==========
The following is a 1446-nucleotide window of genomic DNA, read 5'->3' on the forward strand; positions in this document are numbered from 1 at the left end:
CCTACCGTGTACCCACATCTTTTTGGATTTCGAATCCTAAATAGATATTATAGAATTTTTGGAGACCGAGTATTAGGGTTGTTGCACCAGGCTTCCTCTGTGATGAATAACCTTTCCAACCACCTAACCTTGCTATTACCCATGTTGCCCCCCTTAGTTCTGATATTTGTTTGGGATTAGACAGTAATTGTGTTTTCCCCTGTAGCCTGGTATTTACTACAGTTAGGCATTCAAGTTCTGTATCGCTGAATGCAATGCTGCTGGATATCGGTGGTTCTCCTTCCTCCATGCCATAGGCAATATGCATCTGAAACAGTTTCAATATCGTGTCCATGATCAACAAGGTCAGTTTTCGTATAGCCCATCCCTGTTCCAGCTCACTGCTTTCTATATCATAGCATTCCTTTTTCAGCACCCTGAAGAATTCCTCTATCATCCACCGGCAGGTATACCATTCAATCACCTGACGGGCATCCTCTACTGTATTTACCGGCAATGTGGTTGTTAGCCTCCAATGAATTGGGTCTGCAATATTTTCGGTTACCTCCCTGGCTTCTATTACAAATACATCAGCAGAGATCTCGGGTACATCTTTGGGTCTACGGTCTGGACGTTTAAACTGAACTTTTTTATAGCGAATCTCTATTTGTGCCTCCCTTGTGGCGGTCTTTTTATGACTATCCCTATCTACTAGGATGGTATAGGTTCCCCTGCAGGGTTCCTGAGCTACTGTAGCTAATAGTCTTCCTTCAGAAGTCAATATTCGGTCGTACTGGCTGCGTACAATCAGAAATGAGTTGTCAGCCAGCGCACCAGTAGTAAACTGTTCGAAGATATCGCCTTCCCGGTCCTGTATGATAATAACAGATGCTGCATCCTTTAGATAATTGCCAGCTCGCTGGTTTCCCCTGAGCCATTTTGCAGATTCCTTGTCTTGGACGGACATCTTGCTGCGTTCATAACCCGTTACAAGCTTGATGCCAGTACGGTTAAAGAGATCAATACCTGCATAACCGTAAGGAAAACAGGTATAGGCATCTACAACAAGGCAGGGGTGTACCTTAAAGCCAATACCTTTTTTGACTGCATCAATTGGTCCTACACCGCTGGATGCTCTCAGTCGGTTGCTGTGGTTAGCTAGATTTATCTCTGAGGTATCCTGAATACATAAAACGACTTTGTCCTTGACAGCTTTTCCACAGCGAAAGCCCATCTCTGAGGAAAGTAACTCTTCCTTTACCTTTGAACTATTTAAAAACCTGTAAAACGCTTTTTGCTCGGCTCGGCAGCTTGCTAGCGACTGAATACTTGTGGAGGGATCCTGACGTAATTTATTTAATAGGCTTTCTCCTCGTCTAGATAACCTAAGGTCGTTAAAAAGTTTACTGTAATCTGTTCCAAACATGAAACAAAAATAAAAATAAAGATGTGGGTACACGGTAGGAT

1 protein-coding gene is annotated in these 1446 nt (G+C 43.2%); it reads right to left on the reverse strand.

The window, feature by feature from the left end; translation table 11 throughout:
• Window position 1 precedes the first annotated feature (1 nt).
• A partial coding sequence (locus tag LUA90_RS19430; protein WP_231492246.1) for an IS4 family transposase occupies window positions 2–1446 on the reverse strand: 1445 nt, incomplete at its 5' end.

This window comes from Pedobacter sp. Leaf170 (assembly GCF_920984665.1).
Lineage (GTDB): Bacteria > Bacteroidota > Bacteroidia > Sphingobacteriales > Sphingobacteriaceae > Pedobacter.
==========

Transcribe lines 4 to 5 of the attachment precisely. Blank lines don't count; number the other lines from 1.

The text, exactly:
The window, feature by feature from the left end; translation table 11 throughout:
• Window position 1 precedes the first annotated feature (1 nt).